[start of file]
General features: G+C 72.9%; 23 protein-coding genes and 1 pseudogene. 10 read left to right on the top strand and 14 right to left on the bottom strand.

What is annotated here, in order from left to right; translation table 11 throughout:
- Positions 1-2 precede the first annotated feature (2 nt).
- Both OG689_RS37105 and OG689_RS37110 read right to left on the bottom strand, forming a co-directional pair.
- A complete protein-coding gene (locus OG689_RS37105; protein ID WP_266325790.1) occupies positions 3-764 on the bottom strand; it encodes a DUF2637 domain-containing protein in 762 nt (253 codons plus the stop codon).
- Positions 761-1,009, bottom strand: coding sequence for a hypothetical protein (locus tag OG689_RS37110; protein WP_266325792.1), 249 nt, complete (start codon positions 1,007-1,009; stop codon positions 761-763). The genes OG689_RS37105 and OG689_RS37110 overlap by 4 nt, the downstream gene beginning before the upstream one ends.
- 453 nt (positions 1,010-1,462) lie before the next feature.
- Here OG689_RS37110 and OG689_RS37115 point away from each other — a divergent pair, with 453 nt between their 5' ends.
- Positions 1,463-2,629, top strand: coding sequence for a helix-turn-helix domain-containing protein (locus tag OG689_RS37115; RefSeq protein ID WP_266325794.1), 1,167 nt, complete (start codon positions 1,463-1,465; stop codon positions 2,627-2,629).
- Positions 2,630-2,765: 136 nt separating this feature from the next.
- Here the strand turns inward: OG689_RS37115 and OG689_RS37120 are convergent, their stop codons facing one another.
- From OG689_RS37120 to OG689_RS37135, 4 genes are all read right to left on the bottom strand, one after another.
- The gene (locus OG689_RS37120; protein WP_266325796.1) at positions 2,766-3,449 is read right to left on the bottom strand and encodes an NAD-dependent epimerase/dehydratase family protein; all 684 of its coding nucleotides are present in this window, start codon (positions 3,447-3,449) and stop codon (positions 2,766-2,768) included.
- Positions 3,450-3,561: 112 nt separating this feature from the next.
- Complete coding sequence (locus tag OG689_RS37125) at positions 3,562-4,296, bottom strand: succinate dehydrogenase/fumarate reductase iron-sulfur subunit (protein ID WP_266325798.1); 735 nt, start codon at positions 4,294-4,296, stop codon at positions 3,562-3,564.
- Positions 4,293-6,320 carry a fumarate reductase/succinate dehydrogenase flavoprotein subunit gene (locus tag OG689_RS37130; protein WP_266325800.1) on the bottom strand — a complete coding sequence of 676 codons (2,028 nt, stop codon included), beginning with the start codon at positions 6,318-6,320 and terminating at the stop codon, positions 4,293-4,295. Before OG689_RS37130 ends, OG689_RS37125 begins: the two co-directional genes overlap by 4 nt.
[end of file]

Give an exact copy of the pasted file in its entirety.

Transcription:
General features: G+C 72.9%; 23 protein-coding genes and 1 pseudogene. 10 read left to right on the top strand and 14 right to left on the bottom strand.

What is annotated here, in order from left to right; translation table 11 throughout:
- Positions 1-2 precede the first annotated feature (2 nt).
- Both OG689_RS37105 and OG689_RS37110 read right to left on the bottom strand, forming a co-directional pair.
- A complete protein-coding gene (locus OG689_RS37105; protein ID WP_266325790.1) occupies positions 3-764 on the bottom strand; it encodes a DUF2637 domain-containing protein in 762 nt (253 codons plus the stop codon).
- Positions 761-1,009, bottom strand: coding sequence for a hypothetical protein (locus tag OG689_RS37110; protein WP_266325792.1), 249 nt, complete (start codon positions 1,007-1,009; stop codon positions 761-763). The genes OG689_RS37105 and OG689_RS37110 overlap by 4 nt, the downstream gene beginning before the upstream one ends.
- 453 nt (positions 1,010-1,462) lie before the next feature.
- Here OG689_RS37110 and OG689_RS37115 point away from each other — a divergent pair, with 453 nt between their 5' ends.
- Positions 1,463-2,629, top strand: coding sequence for a helix-turn-helix domain-containing protein (locus tag OG689_RS37115; RefSeq protein ID WP_266325794.1), 1,167 nt, complete (start codon positions 1,463-1,465; stop codon positions 2,627-2,629).
- Positions 2,630-2,765: 136 nt separating this feature from the next.
- Here the strand turns inward: OG689_RS37115 and OG689_RS37120 are convergent, their stop codons facing one another.
- From OG689_RS37120 to OG689_RS37135, 4 genes are all read right to left on the bottom strand, one after another.
- The gene (locus OG689_RS37120; protein WP_266325796.1) at positions 2,766-3,449 is read right to left on the bottom strand and encodes an NAD-dependent epimerase/dehydratase family protein; all 684 of its coding nucleotides are present in this window, start codon (positions 3,447-3,449) and stop codon (positions 2,766-2,768) included.
- Positions 3,450-3,561: 112 nt separating this feature from the next.
- Complete coding sequence (locus tag OG689_RS37125) at positions 3,562-4,296, bottom strand: succinate dehydrogenase/fumarate reductase iron-sulfur subunit (protein ID WP_266325798.1); 735 nt, start codon at positions 4,294-4,296, stop codon at positions 3,562-3,564.
- Positions 4,293-6,320 carry a fumarate reductase/succinate dehydrogenase flavoprotein subunit gene (locus tag OG689_RS37130; protein WP_266325800.1) on the bottom strand — a complete coding sequence of 676 codons (2,028 nt, stop codon included), beginning with the start codon at positions 6,318-6,320 and terminating at the stop codon, positions 4,293-4,295. Before OG689_RS37130 ends, OG689_RS37125 begins: the two co-directional genes overlap by 4 nt.